Guitar Playing On A Single String (or two)
Playing On A Single String (or two)
Whilst some of us may have first explored learning the guitar by playing on a single string, (i.e. by learning a simple melody or riff) this process is usually overtaken by practicing with the more conventional fingerboard approach of playing ‘in position’.
Once you have learned the basic CAGED chord shapes and some scales and arpeggios, playing on a single string tends to get left behind. Some guitarists even view playing on a single string as something confined only to beginners.
In this lesson I’d like to revisit single string practice, as it can really benefit your guitar playing no matter what level your musical experience. Even for quite advanced players, working with single strings can really open up your musical horizons and is especially helpful for improvising as we’ll shortly see.
Mick Goodrick’s Influence
Before I go further I have to make mention of how I rediscovered single string playing.
Some years ago I was introduced to a wonderful book by the great US jazz guitarist and educator, Mick Goodrick. ‘The Advancing Guitarist’ is a instructional book for intermediate to advanced guitar players and within it there is an emphasis on the value of playing along single strings (as opposed to playing positionally on multiple string sets)
This book had a profound and very positive effect upon my own musical practice and I soon saw the advantages to playing along single strings rather than always playing across them (in position)
One of the first realisations I came to from working with single strings was that I couldn’t play my favourite ‘licks’ very easily, as most of them relied on playing across strings sets using conventional scale patterns. When I first tried to improvise using just one string it sounded very awkward and I realised that much of what I had been playing was based on visual scale ‘shapes’ rather than using my ear to guide me whilst trying to create a melody.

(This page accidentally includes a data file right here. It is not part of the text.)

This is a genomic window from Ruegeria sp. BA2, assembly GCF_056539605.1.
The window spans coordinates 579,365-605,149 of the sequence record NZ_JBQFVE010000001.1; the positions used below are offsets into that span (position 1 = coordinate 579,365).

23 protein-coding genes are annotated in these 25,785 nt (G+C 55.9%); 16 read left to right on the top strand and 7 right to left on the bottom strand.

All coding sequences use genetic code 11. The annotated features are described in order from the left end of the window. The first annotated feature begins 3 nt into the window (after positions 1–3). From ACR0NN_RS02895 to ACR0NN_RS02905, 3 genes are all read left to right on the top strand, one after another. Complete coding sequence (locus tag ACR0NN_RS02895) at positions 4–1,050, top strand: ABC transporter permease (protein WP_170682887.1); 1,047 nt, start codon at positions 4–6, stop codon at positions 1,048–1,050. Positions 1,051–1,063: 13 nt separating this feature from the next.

Playing on a single string really made me think a lot more about what I was playing in terms of note choice. A very useful musical discovery therefore!
The Wonders of One String Playing
To offer you a practical example of this approach and how it might particularly benefit your soloing skills, try using the following fingerboard diagram to isolate the notes from the C major scale on each individual string. Play the C major scale on each string (beginning from the low E string and working upwards to the top E string) from the open strings up to the 12th fret and back down again.
Here’s a PDF of the diagram below that you can print out:
Once you have done this take the Jazz Funk style backing track below (the chords on this track just alternate between Cmaj7 and Fmaj7) and improvise for a while as you would normally using any fingerboard position or scale shape that you are familiar with (i.e. unrestricted practice)
Once you have done this, take a short break and then return to the track and do the same thing but this time restrict yourself to just a single string. Try taking the top E string for example and see if you can improvise comfortably with just that string alone. Remember you can’t change strings here, only move up and down the same string (restricted practice)